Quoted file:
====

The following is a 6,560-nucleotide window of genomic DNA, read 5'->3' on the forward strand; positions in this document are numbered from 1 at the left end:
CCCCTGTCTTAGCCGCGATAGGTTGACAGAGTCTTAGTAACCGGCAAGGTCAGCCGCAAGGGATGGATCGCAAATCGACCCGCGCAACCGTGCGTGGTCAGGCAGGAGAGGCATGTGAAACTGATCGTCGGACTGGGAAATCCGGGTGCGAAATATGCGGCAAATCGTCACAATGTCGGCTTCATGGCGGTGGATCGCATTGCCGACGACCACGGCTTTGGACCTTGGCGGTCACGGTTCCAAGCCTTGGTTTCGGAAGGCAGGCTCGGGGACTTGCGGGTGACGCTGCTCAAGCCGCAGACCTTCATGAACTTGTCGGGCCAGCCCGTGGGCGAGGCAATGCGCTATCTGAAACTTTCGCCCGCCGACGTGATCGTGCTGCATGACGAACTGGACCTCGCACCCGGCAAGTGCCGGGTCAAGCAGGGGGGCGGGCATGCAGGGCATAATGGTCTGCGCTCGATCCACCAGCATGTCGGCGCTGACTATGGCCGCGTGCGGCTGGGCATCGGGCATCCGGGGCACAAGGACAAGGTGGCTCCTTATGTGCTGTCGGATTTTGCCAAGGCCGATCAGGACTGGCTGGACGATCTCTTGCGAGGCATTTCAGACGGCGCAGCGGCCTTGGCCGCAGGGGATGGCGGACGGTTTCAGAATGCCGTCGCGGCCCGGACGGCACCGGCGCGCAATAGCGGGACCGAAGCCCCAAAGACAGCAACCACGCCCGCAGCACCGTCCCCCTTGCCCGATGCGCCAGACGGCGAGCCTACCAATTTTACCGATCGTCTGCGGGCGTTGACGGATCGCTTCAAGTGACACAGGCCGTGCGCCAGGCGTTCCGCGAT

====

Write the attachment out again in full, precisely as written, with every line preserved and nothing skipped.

The following is a 6,560-nucleotide window of genomic DNA, read 5'->3' on the forward strand; positions in this document are numbered from 1 at the left end:
CCCCTGTCTTAGCCGCGATAGGTTGACAGAGTCTTAGTAACCGGCAAGGTCAGCCGCAAGGGATGGATCGCAAATCGACCCGCGCAACCGTGCGTGGTCAGGCAGGAGAGGCATGTGAAACTGATCGTCGGACTGGGAAATCCGGGTGCGAAATATGCGGCAAATCGTCACAATGTCGGCTTCATGGCGGTGGATCGCATTGCCGACGACCACGGCTTTGGACCTTGGCGGTCACGGTTCCAAGCCTTGGTTTCGGAAGGCAGGCTCGGGGACTTGCGGGTGACGCTGCTCAAGCCGCAGACCTTCATGAACTTGTCGGGCCAGCCCGTGGGCGAGGCAATGCGCTATCTGAAACTTTCGCCCGCCGACGTGATCGTGCTGCATGACGAACTGGACCTCGCACCCGGCAAGTGCCGGGTCAAGCAGGGGGGCGGGCATGCAGGGCATAATGGTCTGCGCTCGATCCACCAGCATGTCGGCGCTGACTATGGCCGCGTGCGGCTGGGCATCGGGCATCCGGGGCACAAGGACAAGGTGGCTCCTTATGTGCTGTCGGATTTTGCCAAGGCCGATCAGGACTGGCTGGACGATCTCTTGCGAGGCATTTCAGACGGCGCAGCGGCCTTGGCCGCAGGGGATGGCGGACGGTTTCAGAATGCCGTCGCGGCCCGGACGGCACCGGCGCGCAATAGCGGGACCGAAGCCCCAAAGACAGCAACCACGCCCGCAGCACCGTCCCCCTTGCCCGATGCGCCAGACGGCGAGCCTACCAATTTTACCGATCGTCTGCGGGCGTTGACGGATCGCTTCAAGTGACACAGGCCGTGCGCCAGGCGTTCCGCGAT